On Thursday 29th August, 2019 the Gambian people will mourn the death of the elder statesman and first president of the republic of the Gambia.
Former president Jawara started his public life as a veterinary officer. In his book Kairaba which should be standard reading in all schools he narrated how he rose from humble beginnings to the presidency. He narrated the controversy surrounding his departure from Barajally in 1931 to move to Banjul because of the friendship which developed between his father from Barajally and Pa Yoma Jallow of Banjul, emphasizing that the neighbours quickly became relatives. He explained how he drew inspirations from the cheers received by Sam Jones at a Speech Day organised in 1940 at the Methodist Boys’ High School. According to his narration, the Chief Guest of Honour who distributed the prizes was Governor Sir Thomas Southerl. He recalled that Sam Jones had excellent scores and was placed straight in Form 4; that he was called upon to receive the Richard Cooper Prize for Excellence. He said the European was so marvelled that he asked Sam Jones how he knew so many things about international affairs. He narrated that Sir Hurton Jones, Sam Jones’ father used to encourage his son from the age of 9 to read papers like the Times of London.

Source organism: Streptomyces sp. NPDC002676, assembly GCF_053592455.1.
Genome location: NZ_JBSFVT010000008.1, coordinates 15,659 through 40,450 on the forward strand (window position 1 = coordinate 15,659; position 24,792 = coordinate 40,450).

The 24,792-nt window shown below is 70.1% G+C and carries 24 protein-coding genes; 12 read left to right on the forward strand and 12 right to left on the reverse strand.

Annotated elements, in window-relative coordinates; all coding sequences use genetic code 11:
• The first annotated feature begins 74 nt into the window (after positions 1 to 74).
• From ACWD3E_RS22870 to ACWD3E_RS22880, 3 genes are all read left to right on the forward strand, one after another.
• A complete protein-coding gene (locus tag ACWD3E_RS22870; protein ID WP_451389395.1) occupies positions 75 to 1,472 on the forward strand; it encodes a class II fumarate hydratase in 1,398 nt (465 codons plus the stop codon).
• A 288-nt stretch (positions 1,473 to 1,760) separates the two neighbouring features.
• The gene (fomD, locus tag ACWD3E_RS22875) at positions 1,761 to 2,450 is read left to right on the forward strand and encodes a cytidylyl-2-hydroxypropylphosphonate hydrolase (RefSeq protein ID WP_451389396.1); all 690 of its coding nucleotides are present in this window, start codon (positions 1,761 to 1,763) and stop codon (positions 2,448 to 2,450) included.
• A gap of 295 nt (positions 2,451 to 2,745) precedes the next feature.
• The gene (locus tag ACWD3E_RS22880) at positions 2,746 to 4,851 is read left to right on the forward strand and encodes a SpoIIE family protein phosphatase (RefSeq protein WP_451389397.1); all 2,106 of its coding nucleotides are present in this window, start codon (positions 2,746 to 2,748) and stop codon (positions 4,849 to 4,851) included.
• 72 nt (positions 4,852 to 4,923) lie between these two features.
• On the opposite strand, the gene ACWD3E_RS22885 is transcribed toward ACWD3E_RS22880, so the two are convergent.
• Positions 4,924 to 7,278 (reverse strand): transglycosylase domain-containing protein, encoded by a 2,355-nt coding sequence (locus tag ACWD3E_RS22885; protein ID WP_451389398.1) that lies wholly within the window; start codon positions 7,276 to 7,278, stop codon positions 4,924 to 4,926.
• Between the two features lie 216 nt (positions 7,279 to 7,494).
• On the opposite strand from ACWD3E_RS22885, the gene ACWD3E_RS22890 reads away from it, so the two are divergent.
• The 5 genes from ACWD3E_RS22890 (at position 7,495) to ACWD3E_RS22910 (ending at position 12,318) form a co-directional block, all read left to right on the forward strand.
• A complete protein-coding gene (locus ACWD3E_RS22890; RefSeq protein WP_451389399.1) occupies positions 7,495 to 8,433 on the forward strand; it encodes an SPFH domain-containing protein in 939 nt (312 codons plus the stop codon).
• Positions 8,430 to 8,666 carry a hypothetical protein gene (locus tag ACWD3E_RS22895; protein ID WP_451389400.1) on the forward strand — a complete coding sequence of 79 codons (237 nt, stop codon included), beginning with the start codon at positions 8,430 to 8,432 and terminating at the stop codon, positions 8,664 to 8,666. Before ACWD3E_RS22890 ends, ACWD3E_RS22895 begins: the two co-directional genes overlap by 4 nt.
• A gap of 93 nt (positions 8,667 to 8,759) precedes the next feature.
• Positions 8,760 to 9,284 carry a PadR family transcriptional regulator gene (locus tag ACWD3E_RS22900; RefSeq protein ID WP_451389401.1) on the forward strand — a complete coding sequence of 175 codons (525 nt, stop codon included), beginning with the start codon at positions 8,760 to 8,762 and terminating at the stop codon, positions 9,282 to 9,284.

Inspired by what he saw, he also did so well that he was invited to receive a book prize from the Governor in 1941. At a joint speech day, he received the Richard Cooper Prize from the hand of Governor Hillary Ruppert Blood. The prize was a bible. He said Mr Baker, the principal, added more fibre to his muscle by indicating for them the possibility of acquiring further education beyond the junior Cambridge Certificate level. The slogan which stuck to his mind was ‘keep them at school and give them time to work’. The future belongs to them.
It was clear to him that education was the key route for him to achieve his goal of becoming a prominent person in society. The narration included his partnership and marriage with Augusta Mahoney. He narrated how he found a place in Achimota College in 1947 and finally doing a course in veterinary science at the University of Glasgow and becoming qualified as a veterinary surgeon in 1953. By 1959 he was identified as a potential leader of the Protectorate People’s Party, after a number of people were approached for leadership. The rest is history.
The ex-president defied caste discrimination to establish his mark as the unchallenged leader of the PPP to eventually become a minister of education in 1962, a premier after internal self-government was attained, a prime minister in 1965 after independence was declared and finally president in 1970.
He must be given respect for one thing. He acknowledged all the mistakes he made by his government in his autobiography which is very rare for a head of state. He was overthrown in 1994 but succeeded in witnessing a change of government through the ballot box in 2016. He has lived a full-blown life of 95 years. He married Madam Chilel Njie Jawara (Lady Chilel) and Madam Njaimeh Mboge Jawara (Lady Njaimeh).